In their 2018 book, #NeverAgain: A New Generation Draws The Line, David and Lauren Hogg suggest the merging of these old and new pathways to youth engagement:
We are growing up in a time when technology gives us the confidence to assume that we can do things and figure out the world in ways that it hasn’t been figured out before. No permission necessary. Stoneman Douglas is a big piece, too, because teachers there put such a huge emphasis on studying real problems in the world today, so we already knew a lot about politics and social issues and just presumed that we could do something about them.
Some of the Parkland students acquired skills through high school debate, student government, newspaper, drama clubs, A/V groups, and through their civics and public speaking classes. These new activists are also fans, gamers, and bloggers. All these experiences inspired their participation and built capacity, but the shootings were their catalyst. As David Hogg wrote, “Before February 14, we thought we had plenty of time. We wanted to do something that would make the world a better place…But first we had to finish high school…When it happened to us, we woke up….We had to make the world a better place now. It was literally a matter of life and death.”
Six weeks later, the teens had helped to organize a massive march on Washington, a march which would attract national media coverage. Since this monumental day of action, #NeverAgain has sustained their momentum toward gun legislation reform, and their efforts are yielding real results. Since the Parkland shooting, more than 26 states have passed 55 gun laws. Parkland has become emblematic for the new youth activists, in part because this movement has been so successful, at forging intersectional networks with leaders from other social movements, such as Black Lives Matter or those involved in the Standing Rock uprisings, showing the often unacknowledged connections amongst diverse communities involved in struggles around gun violence in America. Working together across divides which hobbled previous generations of activists, these young people seek to change the world by “any media necessary.”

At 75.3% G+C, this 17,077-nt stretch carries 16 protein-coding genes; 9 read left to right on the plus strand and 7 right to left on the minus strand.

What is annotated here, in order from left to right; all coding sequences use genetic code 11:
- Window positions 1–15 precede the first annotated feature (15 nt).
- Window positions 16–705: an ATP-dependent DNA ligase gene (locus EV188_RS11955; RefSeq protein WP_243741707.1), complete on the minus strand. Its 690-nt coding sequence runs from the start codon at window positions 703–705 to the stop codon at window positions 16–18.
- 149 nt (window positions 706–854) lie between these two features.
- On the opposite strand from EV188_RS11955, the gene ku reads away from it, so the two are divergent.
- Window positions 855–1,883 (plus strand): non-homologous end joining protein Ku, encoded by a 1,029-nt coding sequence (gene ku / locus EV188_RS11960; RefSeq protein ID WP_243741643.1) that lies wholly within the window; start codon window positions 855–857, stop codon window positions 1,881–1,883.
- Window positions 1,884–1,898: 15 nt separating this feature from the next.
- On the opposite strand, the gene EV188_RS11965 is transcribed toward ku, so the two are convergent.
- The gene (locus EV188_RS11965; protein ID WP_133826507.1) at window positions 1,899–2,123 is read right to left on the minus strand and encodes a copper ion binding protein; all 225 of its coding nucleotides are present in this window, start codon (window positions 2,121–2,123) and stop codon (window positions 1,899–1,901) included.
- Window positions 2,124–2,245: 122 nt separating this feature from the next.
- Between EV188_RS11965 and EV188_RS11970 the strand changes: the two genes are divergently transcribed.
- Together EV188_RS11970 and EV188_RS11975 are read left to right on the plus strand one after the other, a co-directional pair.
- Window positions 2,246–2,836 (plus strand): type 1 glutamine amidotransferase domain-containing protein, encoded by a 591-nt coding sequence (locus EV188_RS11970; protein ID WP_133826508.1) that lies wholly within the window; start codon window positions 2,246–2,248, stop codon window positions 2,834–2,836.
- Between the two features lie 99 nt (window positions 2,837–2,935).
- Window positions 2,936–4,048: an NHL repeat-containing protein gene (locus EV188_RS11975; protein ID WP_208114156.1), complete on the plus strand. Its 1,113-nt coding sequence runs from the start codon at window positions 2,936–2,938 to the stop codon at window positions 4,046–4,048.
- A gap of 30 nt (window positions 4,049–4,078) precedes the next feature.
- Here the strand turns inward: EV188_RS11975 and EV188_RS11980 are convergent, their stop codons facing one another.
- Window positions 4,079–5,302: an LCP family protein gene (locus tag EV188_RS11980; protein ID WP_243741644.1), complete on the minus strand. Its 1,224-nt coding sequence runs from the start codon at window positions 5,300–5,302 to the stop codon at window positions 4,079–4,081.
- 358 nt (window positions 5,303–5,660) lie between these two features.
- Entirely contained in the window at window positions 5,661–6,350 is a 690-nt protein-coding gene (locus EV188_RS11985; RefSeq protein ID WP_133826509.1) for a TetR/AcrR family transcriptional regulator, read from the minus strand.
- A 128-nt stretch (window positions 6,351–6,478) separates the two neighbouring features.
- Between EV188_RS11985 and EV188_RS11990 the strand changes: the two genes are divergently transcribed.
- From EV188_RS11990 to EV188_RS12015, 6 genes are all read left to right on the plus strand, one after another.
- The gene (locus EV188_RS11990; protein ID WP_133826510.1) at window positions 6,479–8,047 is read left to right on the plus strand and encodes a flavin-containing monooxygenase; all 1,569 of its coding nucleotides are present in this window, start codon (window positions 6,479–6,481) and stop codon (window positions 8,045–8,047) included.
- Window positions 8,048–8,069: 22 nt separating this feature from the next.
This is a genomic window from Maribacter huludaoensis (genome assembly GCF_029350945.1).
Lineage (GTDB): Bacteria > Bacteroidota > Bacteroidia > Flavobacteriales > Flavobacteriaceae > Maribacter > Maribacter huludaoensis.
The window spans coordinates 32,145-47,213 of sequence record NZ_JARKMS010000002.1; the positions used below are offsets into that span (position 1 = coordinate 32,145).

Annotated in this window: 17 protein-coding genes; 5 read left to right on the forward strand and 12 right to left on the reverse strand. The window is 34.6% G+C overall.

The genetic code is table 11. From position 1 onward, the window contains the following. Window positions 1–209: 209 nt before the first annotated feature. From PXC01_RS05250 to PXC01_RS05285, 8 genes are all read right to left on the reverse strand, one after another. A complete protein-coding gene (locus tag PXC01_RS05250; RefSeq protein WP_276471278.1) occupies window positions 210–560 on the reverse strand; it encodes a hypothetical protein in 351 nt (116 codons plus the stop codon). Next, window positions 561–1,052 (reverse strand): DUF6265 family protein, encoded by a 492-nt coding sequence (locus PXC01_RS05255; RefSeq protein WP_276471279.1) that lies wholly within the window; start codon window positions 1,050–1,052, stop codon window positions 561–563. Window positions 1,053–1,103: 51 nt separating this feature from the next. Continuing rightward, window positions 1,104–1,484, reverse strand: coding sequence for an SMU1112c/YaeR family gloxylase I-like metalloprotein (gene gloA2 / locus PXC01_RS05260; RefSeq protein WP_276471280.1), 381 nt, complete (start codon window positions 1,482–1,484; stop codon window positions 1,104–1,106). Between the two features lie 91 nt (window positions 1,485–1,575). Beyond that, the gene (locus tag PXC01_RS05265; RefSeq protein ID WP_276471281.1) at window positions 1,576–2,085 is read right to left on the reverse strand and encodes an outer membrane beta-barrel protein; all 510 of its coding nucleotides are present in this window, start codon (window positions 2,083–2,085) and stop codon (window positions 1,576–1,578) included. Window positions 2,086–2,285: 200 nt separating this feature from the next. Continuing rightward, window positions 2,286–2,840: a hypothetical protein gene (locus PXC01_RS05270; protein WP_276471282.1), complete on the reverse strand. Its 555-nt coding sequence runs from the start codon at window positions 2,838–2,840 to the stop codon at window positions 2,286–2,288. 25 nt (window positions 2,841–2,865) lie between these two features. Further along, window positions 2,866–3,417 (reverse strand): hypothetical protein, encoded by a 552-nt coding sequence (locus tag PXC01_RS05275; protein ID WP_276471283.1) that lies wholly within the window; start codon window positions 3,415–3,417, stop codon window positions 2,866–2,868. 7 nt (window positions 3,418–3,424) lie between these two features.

At this year’s Connected Learning Summit to be held on October 2-5 at the University of California-Irvine, I will be sitting down with two young activists to discuss the factors which have enabled them to have an out-sized impact upon contemporary social policy debates.
Jessica Riestra attends the University of Sacramento. She worked with the California Democratic Party as a field organizer, serves as the Co-Director for March for Our Lives California, and acts as the Vice President of External Affairs for a new group called GenUp. Moreover, Riestra has also been an organizer for MoveOn while being the Volunteer Coordinator for the Western Service Workers Association of Sacramento.
Justin Scott Jr. also known as STR33T. is a student, activist, and “constant learner” who shares that ‘Throughout the past three years I have worked diligently alongside grass roots organizations such as Students Deserve, United Black Student Unions of California, and Black Lives Matter, to combat the massive inequity within education. I use the arts via poetry, music, visual arts, and more as a mode to effectuate social and political change.”
Speaking with them via Skype in preparation for the event, I was left with a sense of awe about how much these young activists have dedicated themselves to making a difference on issues that matter to them and their communities. In our book, By Any Media Necessary: The New Youth Activist, we described the experience of pulling together a similar mix of young change-makers for an event at MIT and having each of them step away from the label of activist, feeling that it did not describe their understanding of their methods for changing the world. Today, Jackson Bird, one of the student leaders who participated in this event, has emerged as a key figure in the fight for the rights of Trans youth, writing an upcoming book, Sorted: Growing Up, Coming Out, and Finding My Place.
Speaking with Riestra and Scott, it was clear that they had no trouble conceptualizing themselves as activists. The times have changed. In the age of Trump, many of the issues that impact young people’s lives have come to a head, requiring them to speak out, often for their own survival.
Preparing this blog post, I asked each of them to share some thoughts about what the term, activism, means to them and what set them on their current paths as people who dedicate seemingly every waking moment to their causes.
Jessica Riestra shared:
Activism means giving back to the community that has provided to you. It means never forgetting about your origins but fighting for your people. It is a continuation of a civil rights fight that has been fought by multiple generations to improve for the next one. I come from a background where I have been belittled because of my race and my language. Although born in the United States, I grew up with Spanish being the dominant language in my life. Throughout my life I have had to surpass multiple challenges and struggles in order to succeed in life. People have been vocal on their desire to see me fail, which has empowered me to become a voice for my community.